Generation X has taken to Facebook like ducks to water. Unfortunately, this gives us a false sense of security about our expertise with social media. You may be all over Facebook, but do you know how to use SnapChat? Did you know there’s Tinder for teens? Music.ly is a live streaming app. Are you aware of its risks? And how do we go about keeping kids safe on social media?
Even though it has lots of positives, social media is a minefield for kids. Regardless, a lot of parents are saying that managing it is just too hard. It’s an odd attitude when in the real world we are more protective of our kids than ever.
At the moment teens are getting most of their information and help with social media from their peers. When really, this subject requires the levity of an adult perspective. Yes, yours…even if your name has never been associated with levity before!
The truth is, adolescents left Facebook and Twitter as their most popular social media sites long ago. So what are they using? The cycle of site popularity is becoming shorter and shorter, so it is hard for researchers to be completely up to date. However, when I asked girls at school today, they listed these as among the currently most popular sites:
- SnapChat Story
- Yellow (Basically it is Tinder for kids….dodgy!)
Here are some helpful tips to keep in mind when navigating social media:
1. Parents need to be social media gurus. Don’t panic, it’s not hard. All of these sites are fairly self-explanatory, you just need to spend some time interacting with them. It doesn’t take long. Pay close attention to security and privacy settings.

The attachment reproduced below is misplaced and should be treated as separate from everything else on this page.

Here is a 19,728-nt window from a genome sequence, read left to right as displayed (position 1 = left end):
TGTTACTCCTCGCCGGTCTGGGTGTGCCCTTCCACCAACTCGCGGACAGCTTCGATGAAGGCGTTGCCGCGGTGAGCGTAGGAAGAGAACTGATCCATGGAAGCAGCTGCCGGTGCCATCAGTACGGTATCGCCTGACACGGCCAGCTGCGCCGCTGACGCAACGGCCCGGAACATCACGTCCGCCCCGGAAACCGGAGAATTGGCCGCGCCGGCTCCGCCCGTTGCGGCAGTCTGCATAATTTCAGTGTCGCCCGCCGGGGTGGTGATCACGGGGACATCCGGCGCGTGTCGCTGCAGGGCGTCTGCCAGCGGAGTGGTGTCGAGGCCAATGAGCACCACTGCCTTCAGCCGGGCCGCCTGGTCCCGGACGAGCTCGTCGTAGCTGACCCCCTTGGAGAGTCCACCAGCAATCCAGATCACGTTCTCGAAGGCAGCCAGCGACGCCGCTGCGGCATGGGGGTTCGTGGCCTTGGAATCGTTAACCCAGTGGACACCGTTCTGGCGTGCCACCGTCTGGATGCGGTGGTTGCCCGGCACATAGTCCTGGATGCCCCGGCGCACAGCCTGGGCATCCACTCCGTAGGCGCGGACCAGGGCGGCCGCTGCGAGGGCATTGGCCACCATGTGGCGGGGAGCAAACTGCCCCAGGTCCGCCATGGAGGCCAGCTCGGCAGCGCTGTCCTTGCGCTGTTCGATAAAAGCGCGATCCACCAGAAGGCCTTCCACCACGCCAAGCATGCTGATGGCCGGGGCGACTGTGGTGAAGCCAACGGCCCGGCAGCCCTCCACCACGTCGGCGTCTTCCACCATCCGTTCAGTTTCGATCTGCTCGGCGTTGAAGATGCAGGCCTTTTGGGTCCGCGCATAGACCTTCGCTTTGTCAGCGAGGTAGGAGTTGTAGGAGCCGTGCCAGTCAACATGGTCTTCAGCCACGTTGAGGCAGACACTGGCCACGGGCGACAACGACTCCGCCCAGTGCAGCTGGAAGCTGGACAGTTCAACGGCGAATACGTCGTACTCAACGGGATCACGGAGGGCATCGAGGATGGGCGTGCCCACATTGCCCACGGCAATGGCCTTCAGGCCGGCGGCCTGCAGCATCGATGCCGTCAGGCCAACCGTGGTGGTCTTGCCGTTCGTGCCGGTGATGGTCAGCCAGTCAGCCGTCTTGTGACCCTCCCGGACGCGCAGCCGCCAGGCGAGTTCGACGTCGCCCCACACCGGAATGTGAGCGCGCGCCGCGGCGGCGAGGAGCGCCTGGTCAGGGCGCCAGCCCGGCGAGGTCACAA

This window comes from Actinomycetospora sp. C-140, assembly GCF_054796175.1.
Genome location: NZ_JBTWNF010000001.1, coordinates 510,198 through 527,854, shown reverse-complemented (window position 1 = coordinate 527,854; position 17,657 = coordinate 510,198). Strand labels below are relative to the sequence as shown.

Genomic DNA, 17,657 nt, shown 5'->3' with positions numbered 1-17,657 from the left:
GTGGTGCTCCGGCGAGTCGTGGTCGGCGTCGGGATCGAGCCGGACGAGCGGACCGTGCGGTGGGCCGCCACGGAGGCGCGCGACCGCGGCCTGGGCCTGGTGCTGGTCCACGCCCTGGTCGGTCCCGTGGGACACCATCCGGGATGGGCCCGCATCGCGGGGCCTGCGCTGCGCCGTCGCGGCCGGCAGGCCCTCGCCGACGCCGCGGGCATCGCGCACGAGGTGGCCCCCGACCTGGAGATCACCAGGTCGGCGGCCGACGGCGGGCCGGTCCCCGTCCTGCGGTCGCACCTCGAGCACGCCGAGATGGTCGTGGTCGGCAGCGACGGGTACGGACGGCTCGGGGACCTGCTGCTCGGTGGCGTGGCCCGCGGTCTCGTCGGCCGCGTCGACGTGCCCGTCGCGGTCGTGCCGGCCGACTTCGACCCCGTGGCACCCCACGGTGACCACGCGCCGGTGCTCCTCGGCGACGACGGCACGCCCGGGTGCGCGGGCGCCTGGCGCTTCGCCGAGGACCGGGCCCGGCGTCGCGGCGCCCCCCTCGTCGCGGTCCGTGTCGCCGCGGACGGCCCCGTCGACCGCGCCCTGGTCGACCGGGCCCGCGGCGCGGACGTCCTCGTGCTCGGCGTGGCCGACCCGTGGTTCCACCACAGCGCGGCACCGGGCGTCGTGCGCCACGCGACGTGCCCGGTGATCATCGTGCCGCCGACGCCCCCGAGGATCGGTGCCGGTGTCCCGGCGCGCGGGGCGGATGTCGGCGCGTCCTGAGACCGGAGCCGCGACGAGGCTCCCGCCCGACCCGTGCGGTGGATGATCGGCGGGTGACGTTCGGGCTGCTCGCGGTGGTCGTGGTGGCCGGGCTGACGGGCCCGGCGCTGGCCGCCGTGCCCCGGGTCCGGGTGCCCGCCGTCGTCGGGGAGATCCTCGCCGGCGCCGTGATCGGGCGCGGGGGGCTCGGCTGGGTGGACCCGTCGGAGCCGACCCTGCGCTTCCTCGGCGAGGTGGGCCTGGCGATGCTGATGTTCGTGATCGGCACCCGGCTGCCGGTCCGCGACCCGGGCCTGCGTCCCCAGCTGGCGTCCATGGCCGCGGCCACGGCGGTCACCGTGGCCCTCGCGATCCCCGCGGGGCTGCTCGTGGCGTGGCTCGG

2. Become shockproof. You are going to see and hear things you don’t like.
3. Don’t lecture kids about e-safety and don’t try to make them frightened. They will switch off. Education and honest discussion are the way forward.
4. Talk to them about porn. The average age of first exposure to porn is 11. Don’t kid yourself that your child is different. Children are becoming desensitised to the violence and stereotypes of porn. You need to have the difficult conversations about the difference between porn and sex in a loving relationship. They aren’t going to get this vital information from their peers.
5. Talk to them about what they can do to protect themselves online. If you’re struggling, go to this site https://www.esafety.gov.au/
6. Everything you’ve taught your children about respect needs to be transferred into online activity. Kids don’t always make that connection. Make it for them.
7. Help your kids manage their social media time by introducing them to some of the apps available that block access to sites you choose for your choice of time. I like Self Control. Once set it will deny access to the social media you choose even if you delete the app or restart your device. It’s great for homework time. It’s pretty useful for adults trying to focus too!
8. Teach kids some basics about the law. It is illegal to share images of young people naked or scantily clad. Sexting comes under this law, even if a minor is sending a photo of themselves. It comes under the Distribution of Child Pornography laws. Creating the image and keeping it on your phone/computer also come under pornography laws in Australia.
9. This one’s awkward…Sometimes kids lie about social media. Parents often find this hard to believe. For a start, if your child is under 13 and has an Instagram, Snapchat or Facebook account, they’ve lied on the registration. You can’t open an account if your birthdate says you’re less than 13. It is also common to have one account that you let your parents see and one that is a secret.
10. Don’t assume that school will ‘take care of it’. They do the best they can with cyber safety programs and ongoing education. Your child is at school 35 hours a week, the remaining 133 hours are on your watch. The messages are more powerful coming from you anyway. Kids really do understand your emotional investment in their wellbeing, even if that’s not always obvious.
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Linda Stade has worked in various teaching and management roles in education for twenty-five years. She has worked in government and private schools, country and city, single-sex and co-ed. Currently, she lives in Western Australia and works as a freelance writer and speaker.